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The Resourceful Sailor Talks Whisker Poles — the Good and the Better

The Resourceful Sailor, a late bloomer to whisker poles, reflected on their role aboard Sampaguita, a 1985 Pacific Seacraft Flicka 20. Sampaguita travels with two whisker poles. One, 9-ft 6-in long with a 3-in diameter, came with the boat, and one, 8-ft long with a 1.5-in diameter, was purchased for $20 from the local marine thrift store, shortly before my leaving on the present voyage from Port Townsend, WA, to La Paz, Mexico.

The small pole lashes to the starboard lifeline. The large pole stores on the port side. It spans from the pulpit to the stanchion. If it were any longer it would infringe on the very narrow access to the foredeck
© 2024 Joshua Wheeler

I rebuilt the larger one when I was refitting the other spars on Sampaguita. It entailed changing out the corroded control lines and replacing them with Dyneema, removing all the fasteners and end pieces, inspecting, cleaning, lubricating, Tef-Gelling, and reassembling them. Less time and energy were put into the thrift-store pole because it was still serviceable, its place and function on the boat were unknown, and at $20, there was little expectation of it. From my experience working foredeck on the Thunderbird one-design racing fleet in Port Townsend and flying a spinnaker with similar-sized poles, I had heard tales of their breaking. They can flex alarmingly under that load. It was an opportunistic purchase and meant as a backup for the original spar.

The 100% jib poled out as the sun rises behind Cabo San Lázaro, Baja, Mexico.
© 2024 Joshua Wheeler

As it turns out, both poles have their function on the boat, and the second-hand pole has turned out to be one of the best-spent $20 aboard. Sampaguita has a gennaker, often called a cruising spinnaker, rather than a true spinnaker. I inherited this sail when I purchased the boat in 2013, so to thwart debate on the advantages and disadvantages between the two, let’s say the best spinnaker is the one you already own. As a singlehander, I find the gennaker a simple sail to set and douse. Fortunately, it doesn’t require a pole because neither of my poles is long enough to accommodate it. And if I had a longer pole, Sampaguita herself hasn’t enough space to accommodate that. For the true spinnaker enthusiasts, I recognize the gennaker is more of a reaching sail than a downwind one.

It turns out that Sampaguita’s Windpilot self-steering windvane loves to sail her dead downwind, which was a pleasant surprise. Therefore, I can use the poles on Sampaguita’s various hank-on headsails, either reaching or wing and wing, or as the Chileans put it, and a lot more fun to say, orejas de burro (donkey ears). The shorter pole works well with the 100%, 80%, and storm jib. Because a Flicka 20 sails like an overweight, full-keeled dinghy, the forces on the sails are nothing like what you experience on cruising and racing boats of a larger size. Having sailed over 3,700 miles this past year from Port Townsend to La Paz, Mexico, with hundreds of miles of it using this pole, I have never seen it bend. What was purchased as a throwaway replacement has turned into a steadfast workhorse. And this pole is so light and easy to put up and take down, with no dread or hesitation.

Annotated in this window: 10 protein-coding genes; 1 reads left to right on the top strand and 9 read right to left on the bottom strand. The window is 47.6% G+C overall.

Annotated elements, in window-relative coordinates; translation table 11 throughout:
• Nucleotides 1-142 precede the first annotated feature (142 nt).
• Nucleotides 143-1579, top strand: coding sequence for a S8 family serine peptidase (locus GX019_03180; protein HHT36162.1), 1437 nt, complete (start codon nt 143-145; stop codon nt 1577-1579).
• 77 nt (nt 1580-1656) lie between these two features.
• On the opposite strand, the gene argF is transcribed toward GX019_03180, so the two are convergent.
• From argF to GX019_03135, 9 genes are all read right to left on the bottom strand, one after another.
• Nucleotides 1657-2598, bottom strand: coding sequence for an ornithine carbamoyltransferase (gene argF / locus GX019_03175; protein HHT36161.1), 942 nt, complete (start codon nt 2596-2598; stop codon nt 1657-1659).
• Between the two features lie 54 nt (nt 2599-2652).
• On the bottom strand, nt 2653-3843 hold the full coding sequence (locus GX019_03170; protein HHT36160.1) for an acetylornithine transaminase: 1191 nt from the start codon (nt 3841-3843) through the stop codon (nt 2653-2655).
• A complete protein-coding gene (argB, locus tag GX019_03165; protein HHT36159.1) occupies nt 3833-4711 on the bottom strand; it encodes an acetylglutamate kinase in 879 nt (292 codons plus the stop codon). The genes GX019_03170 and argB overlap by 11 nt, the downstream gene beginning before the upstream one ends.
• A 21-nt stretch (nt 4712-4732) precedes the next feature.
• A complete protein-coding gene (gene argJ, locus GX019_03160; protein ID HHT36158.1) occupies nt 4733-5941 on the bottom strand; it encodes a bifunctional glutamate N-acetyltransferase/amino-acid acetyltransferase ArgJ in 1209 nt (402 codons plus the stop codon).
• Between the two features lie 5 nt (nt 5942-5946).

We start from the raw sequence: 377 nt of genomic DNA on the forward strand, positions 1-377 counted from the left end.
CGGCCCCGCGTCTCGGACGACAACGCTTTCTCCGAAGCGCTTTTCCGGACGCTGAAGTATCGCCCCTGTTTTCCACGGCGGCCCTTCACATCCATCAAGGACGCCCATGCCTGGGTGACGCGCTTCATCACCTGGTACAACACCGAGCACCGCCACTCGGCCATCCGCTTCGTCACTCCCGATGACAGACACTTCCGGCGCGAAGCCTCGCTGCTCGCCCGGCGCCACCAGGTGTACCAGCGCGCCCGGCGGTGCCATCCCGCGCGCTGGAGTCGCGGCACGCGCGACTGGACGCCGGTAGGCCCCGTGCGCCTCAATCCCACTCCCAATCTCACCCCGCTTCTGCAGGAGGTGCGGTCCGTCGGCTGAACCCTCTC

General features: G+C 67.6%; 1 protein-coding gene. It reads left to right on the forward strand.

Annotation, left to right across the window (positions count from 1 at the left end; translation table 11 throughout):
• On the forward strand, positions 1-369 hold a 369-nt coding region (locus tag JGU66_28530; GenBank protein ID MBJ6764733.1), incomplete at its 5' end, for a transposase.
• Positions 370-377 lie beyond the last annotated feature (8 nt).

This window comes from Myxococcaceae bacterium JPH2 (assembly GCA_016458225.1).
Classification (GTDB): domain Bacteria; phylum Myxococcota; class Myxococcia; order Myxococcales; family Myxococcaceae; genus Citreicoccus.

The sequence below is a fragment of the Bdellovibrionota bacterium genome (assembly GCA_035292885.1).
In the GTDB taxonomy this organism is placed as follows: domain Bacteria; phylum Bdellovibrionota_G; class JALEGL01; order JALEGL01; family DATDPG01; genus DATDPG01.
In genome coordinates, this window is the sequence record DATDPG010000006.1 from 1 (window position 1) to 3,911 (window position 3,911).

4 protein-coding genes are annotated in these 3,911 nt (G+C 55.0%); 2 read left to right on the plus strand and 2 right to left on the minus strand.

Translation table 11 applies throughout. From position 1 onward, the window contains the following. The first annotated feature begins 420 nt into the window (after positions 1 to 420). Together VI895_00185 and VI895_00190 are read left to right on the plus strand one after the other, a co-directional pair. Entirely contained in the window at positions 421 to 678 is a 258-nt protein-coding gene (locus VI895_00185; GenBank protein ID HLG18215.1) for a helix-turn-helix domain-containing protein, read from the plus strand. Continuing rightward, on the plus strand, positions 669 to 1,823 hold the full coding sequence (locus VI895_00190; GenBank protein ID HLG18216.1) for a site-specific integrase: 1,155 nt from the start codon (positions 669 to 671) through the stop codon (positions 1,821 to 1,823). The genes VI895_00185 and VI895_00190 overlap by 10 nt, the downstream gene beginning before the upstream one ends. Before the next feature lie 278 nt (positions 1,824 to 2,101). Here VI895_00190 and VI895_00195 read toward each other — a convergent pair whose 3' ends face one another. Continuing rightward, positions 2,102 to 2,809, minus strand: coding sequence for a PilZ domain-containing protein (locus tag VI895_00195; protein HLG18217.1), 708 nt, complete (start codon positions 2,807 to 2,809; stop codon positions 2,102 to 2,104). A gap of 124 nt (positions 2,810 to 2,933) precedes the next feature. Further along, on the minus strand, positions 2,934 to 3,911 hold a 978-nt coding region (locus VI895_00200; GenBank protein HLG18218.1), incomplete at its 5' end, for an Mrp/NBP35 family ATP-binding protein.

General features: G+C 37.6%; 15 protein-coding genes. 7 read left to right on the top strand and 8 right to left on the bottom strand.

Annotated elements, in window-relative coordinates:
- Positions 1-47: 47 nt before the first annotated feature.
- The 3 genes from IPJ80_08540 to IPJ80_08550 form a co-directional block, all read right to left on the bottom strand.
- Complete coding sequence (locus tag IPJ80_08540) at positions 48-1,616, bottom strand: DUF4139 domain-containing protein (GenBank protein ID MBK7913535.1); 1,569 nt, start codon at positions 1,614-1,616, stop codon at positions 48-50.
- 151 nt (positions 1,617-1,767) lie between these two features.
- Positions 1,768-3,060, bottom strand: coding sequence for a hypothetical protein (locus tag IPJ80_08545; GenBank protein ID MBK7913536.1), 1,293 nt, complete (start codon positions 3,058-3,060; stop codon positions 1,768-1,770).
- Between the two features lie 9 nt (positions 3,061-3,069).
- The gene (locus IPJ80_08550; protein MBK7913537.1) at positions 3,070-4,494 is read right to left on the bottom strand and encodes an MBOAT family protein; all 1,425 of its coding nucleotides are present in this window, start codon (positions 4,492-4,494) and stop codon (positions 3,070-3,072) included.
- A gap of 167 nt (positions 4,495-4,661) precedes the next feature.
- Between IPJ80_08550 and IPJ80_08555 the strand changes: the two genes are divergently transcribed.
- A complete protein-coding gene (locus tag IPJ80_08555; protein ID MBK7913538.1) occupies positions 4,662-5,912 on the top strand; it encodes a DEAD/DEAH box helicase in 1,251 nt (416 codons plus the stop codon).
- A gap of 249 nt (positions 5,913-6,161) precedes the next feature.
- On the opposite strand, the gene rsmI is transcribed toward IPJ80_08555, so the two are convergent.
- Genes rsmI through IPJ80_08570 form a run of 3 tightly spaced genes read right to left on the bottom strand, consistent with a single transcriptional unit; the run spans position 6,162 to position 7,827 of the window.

The 80% jib set with the small pole; orejas de burro.
© 2024 Joshua Wheeler

The 140% genoa and 140% drifter use the longer pole. It is a little short for both, but as mentioned before, Sampaguita cannot practically accommodate the storage of anything lengthier, and the best pole is the one you have. This pole is just long enough that I can make it work. It is, however, noticeably heavier and more awkward to handle on the foredeck. Breaking the hatch or falling overboard seem more likely when handling this pole. It, therefore, incurs a slight bit more hesitation when pondering its use.

The Resourceful Sailor has learned through life that practicality and affordability rarely offer perfection. He nurtures his resourcefulness and makes do with what he can have. The pole that came with Sampaguita saw rare use until the last couple of years due to a lack of practice, intimidation, and less need for sailing on inland waters. With new sails, new experiences, and new sailing waters, the poles are a requirement. A spare seemed like a requirement, but the cost of a new one was prohibitive. The second-hand option was a shot in the dark, but one that appeared to be spot-on. Or at least close enough for a kill. The sea state of an ocean demands the use of whisker poles. You often won’t have enough wind to keep the sails full as you roll, yaw, and pitch. Without them, your sails will deteriorate quickly, while the boat goes nowhere. Remember, keep your solutions safe and prudent, and have a blast.

What are your pole solutions and compromises? Please feel free to spread the word below, and thanks for reading.


  1. Jeff Jorgensen 2 months ago

    For me, from now on, orejas de burro! So much more fun! Thank you.

    • Joshua Wheeler 2 months ago

      Precisely what I thought too! Thanks for reading.

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